What’s the application for us today? Because God is impartial, then we should receive all teachers of truth. We should not elevate one above another, or develop camps around this one and around that one. This was exactly what the church at Corinth had done and Paul condemned their actions (ref. 2 Corinthians 3:1-9). They were showing partiality. However, God is impartial when it comes to the use of His servants, therefore, we should be impartial in our receiving and listening to His various servants.
Because God is Impartial,
He Will Punish All Evildoers:
Slavery was a fact of first century life. From the instructions given throughout the epistles, it is evident that early congregations were composed of both slaves and masters (ref. Galatians 3:28; Ephesians 6:5-8; Colossians 3:11, 22-25; 1 Timothy 6:1-2; 1 Peter 2:18-25). In this world, masters had nearly unlimited power over their slaves, even to the point of life and death. However, Paul artfully used God’s impartiality to teach a new and different way for believing masters to treat their slaves, while urging slaves to serve their masters in honorable ways.
In his letter to the Ephesians, Paul instructed believing masters to treat their slaves with mutual honor and respect and “stop your threatening” (Ephesians 6:9a). That is, stop using your authority and power to intimidate and threaten your slaves. Remember, Paul warned, “He who is both their Master and yours is in heaven, and that there is no partiality with Him” (Ephesians 6:9b). The Master should remember that he too is a slave of the Heavenly master. Therefore, he should treat his slaves with the same amount of grace and mercy he has received from his Master. If he does not, he should remember that with God, “there is no partiality.” The master’s earthly status will not help him in the Day of Judgment when he stands before his Master to give account of his stewardship.
In contrast, Paul used God’s impartial nature in his letter to the Colossians to spur believing slaves to obey their masters no matter what. “Slaves, obey in everything those who are your earthly masters, not by way of eye-service, as people-pleasers, but with sincerity of heart, fearing The Lord. Whatever you do, work heartily, as for the Lord and not for men, knowing that from the Lord you will receive the inheritance as your reward. You are serving the Lord Christ. For the wrongdoer will be paid back for the wrong he has done, and there is no partiality” (Colossians 3:22-25). Paul urged believing slaves to work for their earthly masters in a way consistent with being slaves of, “the master Christ.” This teaching applied to every slave, regardless of station or the spiritual state of their masters. If the slave failed to heed these instructions he could be sure his heavenly Master would punish him accordingly, since “there is no partiality” with Him.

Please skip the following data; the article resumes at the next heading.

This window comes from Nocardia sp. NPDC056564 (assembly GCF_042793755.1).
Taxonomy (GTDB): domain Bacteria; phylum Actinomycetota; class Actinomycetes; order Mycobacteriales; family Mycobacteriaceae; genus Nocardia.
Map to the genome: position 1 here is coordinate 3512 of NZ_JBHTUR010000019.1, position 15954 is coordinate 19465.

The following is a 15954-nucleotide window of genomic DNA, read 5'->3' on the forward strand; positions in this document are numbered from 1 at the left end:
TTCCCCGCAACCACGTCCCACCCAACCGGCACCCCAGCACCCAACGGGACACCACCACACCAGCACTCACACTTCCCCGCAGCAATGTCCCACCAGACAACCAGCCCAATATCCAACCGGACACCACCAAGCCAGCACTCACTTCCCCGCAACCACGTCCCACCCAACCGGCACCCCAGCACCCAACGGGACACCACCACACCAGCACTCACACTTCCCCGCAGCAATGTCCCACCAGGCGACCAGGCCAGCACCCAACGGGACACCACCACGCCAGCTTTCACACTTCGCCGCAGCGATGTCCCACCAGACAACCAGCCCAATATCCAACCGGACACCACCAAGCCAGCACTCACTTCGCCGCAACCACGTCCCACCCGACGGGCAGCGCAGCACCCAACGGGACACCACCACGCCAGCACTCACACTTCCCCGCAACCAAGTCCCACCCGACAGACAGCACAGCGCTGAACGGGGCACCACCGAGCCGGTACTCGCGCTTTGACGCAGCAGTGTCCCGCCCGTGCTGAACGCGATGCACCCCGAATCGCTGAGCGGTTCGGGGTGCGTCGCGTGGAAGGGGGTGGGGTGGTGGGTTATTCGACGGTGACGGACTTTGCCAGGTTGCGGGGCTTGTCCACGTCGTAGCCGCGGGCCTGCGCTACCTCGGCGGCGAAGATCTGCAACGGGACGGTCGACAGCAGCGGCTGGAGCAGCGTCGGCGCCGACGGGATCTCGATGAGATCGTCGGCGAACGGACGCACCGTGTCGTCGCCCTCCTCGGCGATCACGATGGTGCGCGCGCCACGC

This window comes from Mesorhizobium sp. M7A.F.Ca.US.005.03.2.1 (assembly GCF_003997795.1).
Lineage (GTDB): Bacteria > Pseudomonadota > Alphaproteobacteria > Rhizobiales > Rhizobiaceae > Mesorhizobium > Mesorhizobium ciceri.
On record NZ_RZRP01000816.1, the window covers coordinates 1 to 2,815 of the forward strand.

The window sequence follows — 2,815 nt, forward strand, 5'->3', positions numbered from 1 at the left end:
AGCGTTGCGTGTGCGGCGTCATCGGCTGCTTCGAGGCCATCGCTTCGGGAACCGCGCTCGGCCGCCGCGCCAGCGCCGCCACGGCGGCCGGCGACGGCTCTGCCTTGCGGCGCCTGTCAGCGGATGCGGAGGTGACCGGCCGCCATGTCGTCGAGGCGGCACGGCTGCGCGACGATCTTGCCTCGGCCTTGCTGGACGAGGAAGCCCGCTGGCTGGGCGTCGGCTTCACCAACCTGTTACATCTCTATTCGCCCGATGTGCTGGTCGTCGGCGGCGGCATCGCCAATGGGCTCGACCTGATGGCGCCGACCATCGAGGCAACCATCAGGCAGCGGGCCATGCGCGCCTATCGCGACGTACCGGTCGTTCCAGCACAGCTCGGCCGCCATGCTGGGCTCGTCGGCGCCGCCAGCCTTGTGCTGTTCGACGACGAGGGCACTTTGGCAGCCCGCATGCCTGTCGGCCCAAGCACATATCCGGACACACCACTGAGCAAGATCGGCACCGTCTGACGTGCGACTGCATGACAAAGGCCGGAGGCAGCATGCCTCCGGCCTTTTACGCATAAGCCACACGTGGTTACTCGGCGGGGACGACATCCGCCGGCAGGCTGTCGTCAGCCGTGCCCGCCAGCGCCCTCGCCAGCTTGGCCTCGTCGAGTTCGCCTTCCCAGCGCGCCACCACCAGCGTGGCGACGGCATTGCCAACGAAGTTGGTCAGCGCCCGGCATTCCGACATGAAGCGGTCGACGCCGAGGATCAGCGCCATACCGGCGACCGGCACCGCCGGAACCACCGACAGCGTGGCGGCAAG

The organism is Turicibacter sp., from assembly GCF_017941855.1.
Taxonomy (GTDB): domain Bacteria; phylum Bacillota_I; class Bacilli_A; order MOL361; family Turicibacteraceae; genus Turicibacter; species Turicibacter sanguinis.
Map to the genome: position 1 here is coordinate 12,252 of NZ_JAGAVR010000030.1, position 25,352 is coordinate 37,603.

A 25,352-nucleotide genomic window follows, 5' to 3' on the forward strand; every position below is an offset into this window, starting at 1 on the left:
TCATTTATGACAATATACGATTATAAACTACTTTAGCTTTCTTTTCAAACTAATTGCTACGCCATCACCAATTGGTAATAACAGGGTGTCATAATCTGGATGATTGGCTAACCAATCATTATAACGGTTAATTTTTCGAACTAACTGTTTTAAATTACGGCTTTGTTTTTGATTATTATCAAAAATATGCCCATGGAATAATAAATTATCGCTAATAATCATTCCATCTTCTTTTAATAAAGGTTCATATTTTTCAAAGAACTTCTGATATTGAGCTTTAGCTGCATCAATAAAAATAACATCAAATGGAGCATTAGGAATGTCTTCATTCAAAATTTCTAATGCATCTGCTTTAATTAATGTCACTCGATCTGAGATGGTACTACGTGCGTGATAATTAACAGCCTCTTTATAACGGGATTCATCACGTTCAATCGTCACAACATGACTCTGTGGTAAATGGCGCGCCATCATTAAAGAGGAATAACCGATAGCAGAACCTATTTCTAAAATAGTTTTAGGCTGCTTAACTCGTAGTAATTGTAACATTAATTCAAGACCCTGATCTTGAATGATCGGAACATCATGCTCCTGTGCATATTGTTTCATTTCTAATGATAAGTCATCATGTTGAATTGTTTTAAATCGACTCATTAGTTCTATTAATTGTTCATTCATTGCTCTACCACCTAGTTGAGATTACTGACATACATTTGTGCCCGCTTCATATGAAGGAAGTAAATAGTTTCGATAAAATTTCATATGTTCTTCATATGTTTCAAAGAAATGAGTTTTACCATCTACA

What should we see in these two examples? Because God is impartial, eternal punishment will be dealt out to all who sin, regardless of their social status in this life. Just as salvation is open to all, so is eternal punishment. Our deeds in this life, not our station, or lot in life determines whether or not we will be saved or punished in eternity. This is what Peter taught in 1 Peter 1:17 where he said, “If you call on His as father who judges impartially according to each one’s deeds, conduct yourselves with fear throughout the time of your exile.” Therefore, God’s impartiality in judgment should serve as a motivator in our lives to obey the commands of our Lord (cf. Deuteronomy 10:17).
As we have seen, because God is the creator of all humanity He is impartial. Therefore, this fact should motivate us to share the gospel with everyone. It should deter us from forming camps around different preachers of the gospel. Finally, it should cause us to obey God so as to not incur His judgments. Let us be people who live lives in light of God’s impartiality, doing what He has said, being the people He wants us to be.
It would be my pleasure to help you on your spiritual journey. You can always contact me via email me at firstname.lastname@example.org. Until next time, keep Sharing The Good News.